>> Steven Erlanger, The New York Times
Published: 2022-05-17 08:40:02 BdST
She remembers the Soviet occupation and a visit to East Berlin in 1988, when she was 11, and her father told her to “breathe in the air of freedom” from West Berlin. And she remembers the stories of 1949, when her mother, Kristi, then a baby, was deported to Siberia in a cattle car with her own mother and grandmother and lived in exile there until she was 10 — part of Moscow’s effort to wipe out Estonia’s elite.
So it is perhaps little wonder that Kallas, now Estonia’s prime minister, has become one of Europe’s toughest voices against Russia for its war in Ukraine. Along with Latvia and Lithuania — countries also annexed by the Soviet Union — her country and its fellow Baltic States are some of the smallest and most vulnerable in Europe.
But their recent history has given them special standing and credibility as they press Europe’s larger countries to take a hard line against President Vladimir Putin of Russia and to keep faith with Ukraine and its struggle for freedom.
In an interview in Tallinn, Estonia’s capital, Kallas made it clear that Ukraine’s destiny must be up to Ukrainians to decide. But simply suing for peace with Putin would be a mistake at this stage, she believes, rewarding his aggression. She argues forcefully instead that Russia must be seen to lose its war against Ukraine, so that history — that of her family and her country — is not repeated elsewhere.
Much as the Soviets not only occupied but annexed Estonia, Latvia and Lithuania — and much as the Russians annexed Crimea in 2014 — Moscow, she and others warn, will do the same to large parts of southern and eastern Ukraine if given the chance, with grave consequences.
“Peace can’t be the ultimate goal,” she said. “We had peace after the Second World War, but the atrocities for our people started or continued then,” she said, citing mass deportations, killings of the elite and “trying to erase our culture and our language.”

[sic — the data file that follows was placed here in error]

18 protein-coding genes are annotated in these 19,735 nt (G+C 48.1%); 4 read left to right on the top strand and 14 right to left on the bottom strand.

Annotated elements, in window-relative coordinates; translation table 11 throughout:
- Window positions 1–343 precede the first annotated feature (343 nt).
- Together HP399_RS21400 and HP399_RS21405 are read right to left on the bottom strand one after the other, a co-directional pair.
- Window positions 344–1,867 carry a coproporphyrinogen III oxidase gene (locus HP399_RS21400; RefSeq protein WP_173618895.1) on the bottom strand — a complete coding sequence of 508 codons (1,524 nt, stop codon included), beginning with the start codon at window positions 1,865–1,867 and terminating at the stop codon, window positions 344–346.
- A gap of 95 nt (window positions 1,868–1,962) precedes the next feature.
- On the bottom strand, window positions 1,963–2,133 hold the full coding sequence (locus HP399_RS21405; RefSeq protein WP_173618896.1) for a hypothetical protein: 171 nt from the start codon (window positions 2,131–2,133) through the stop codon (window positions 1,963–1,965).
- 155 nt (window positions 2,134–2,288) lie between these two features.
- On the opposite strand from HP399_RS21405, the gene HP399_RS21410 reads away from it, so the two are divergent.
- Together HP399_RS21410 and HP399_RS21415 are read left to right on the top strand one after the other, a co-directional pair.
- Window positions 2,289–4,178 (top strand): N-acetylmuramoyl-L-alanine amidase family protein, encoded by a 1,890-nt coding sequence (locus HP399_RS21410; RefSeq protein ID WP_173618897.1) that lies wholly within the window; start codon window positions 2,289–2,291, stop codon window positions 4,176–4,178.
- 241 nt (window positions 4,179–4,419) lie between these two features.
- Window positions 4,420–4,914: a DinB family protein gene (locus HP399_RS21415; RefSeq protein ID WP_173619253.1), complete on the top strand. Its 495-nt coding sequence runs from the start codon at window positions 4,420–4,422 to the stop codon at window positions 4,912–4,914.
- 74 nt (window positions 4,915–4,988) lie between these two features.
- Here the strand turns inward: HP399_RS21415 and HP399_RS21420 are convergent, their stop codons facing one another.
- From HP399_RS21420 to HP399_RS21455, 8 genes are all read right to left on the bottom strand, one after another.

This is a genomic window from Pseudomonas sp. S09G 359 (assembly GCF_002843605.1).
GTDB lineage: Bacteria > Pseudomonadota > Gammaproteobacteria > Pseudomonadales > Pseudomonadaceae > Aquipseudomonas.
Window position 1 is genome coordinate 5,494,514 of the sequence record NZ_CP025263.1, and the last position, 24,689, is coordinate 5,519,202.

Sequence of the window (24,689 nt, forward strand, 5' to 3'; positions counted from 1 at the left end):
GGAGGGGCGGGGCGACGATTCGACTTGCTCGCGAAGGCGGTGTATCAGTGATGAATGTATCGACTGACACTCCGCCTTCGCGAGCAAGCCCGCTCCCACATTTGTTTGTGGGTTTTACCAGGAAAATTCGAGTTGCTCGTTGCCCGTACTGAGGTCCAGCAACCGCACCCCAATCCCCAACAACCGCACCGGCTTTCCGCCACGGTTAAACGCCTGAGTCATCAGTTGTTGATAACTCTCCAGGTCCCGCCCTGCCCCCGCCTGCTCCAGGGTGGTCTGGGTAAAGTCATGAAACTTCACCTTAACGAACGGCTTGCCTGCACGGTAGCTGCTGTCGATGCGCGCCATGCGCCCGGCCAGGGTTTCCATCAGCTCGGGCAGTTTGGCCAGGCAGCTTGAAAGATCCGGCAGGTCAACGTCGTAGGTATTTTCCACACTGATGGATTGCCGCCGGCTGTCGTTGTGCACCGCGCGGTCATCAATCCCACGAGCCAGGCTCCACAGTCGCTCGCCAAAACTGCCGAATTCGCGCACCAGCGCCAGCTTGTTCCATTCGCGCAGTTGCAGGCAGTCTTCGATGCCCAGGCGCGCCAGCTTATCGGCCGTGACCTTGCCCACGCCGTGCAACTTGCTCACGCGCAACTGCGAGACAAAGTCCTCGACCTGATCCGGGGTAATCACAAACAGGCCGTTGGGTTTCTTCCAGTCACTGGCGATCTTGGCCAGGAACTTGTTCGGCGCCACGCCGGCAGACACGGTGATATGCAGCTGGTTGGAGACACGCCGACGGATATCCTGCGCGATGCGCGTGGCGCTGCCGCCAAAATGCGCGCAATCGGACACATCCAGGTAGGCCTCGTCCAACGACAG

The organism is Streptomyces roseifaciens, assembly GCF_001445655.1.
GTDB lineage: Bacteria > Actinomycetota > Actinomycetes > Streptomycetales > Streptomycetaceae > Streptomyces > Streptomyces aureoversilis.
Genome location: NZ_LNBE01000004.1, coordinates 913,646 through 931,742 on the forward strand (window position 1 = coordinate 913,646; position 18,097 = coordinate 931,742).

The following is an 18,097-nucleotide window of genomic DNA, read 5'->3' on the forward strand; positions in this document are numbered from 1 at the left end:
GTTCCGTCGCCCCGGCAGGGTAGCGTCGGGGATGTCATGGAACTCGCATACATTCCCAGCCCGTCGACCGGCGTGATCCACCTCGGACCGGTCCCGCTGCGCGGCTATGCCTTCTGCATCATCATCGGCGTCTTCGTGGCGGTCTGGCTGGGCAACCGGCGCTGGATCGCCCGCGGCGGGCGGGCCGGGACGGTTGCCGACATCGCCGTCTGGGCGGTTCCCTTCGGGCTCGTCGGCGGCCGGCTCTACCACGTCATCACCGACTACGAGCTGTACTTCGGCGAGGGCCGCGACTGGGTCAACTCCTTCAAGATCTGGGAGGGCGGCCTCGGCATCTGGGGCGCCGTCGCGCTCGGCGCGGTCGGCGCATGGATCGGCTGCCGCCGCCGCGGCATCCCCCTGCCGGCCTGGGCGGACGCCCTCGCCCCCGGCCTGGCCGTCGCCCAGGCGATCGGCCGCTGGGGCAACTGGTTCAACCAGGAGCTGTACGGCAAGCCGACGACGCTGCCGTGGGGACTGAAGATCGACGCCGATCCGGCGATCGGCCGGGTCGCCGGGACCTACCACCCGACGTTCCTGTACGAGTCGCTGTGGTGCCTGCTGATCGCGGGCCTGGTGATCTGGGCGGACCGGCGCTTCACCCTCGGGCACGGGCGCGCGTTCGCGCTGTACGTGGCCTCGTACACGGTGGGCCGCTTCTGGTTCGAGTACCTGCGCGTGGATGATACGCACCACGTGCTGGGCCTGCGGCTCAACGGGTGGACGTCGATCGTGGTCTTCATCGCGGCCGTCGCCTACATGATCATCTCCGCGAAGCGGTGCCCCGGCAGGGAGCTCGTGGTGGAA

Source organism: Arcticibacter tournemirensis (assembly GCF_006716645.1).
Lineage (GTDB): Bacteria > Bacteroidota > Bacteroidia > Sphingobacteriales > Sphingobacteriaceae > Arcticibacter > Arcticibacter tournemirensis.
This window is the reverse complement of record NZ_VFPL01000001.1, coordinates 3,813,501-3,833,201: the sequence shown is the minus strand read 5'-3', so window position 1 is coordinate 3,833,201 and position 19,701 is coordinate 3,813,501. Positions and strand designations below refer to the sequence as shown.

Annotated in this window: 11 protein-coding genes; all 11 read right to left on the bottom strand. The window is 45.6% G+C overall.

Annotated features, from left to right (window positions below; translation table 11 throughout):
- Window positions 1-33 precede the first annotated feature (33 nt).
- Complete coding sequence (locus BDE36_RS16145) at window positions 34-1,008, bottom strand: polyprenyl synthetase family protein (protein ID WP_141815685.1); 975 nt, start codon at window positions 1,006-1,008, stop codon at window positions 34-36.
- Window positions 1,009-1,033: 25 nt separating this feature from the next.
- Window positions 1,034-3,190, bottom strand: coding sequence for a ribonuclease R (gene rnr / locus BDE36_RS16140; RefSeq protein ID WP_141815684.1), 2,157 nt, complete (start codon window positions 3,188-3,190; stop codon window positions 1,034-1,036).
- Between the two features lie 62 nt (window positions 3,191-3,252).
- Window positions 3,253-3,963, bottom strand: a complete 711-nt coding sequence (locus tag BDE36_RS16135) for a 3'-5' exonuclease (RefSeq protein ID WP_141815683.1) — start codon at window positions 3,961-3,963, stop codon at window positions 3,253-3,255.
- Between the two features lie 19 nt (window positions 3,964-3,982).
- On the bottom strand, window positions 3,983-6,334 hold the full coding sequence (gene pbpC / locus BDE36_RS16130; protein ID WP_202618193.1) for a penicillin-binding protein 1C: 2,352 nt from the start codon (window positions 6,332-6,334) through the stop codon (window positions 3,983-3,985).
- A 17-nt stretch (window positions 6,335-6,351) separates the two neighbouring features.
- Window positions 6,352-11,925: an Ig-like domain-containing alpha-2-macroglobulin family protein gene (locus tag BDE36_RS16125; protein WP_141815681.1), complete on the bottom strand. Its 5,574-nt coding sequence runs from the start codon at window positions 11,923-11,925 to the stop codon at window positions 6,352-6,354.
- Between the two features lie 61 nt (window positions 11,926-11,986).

In the Russian-occupied territories of Ukraine, “we will see all of this,” she said. So “a peace that allows aggression to pay off,” while the threat remains of more conflict down the road, is unacceptable, she said.
As she spoke, NATO was engaged in a massive military exercise in Estonia called “Hedgehog,” involving some 15,000 troops from 14 countries, including participation by the US Navy. It is part of a series of large NATO exercises this month in Central Europe.
NATO provides collective defense to Estonia and the Baltics, which will be enhanced considerably if Sweden and Finland join, given the strategic Baltic Sea.
Even among the tough-minded Baltic leaders, Kallas, a lawyer, has won wide praise for her warnings that Russia’s invasion of Ukraine marks a turning point in European history and must be defeated at all costs, and without compromise.
Kallas, a married mother of three children, became Estonia’s first female prime minister in January 2021 after serving as a legislator in both the Estonian and European parliaments. She has led her Reform Party, the country’s largest, since 2018. Her father, Siim Kallas, was also prime minister and later a European commissioner.
She has presided over a coalition government that has provided early support for Ukraine, and more support per capita, from this small nation of 1.3 million people, than any other country in the world.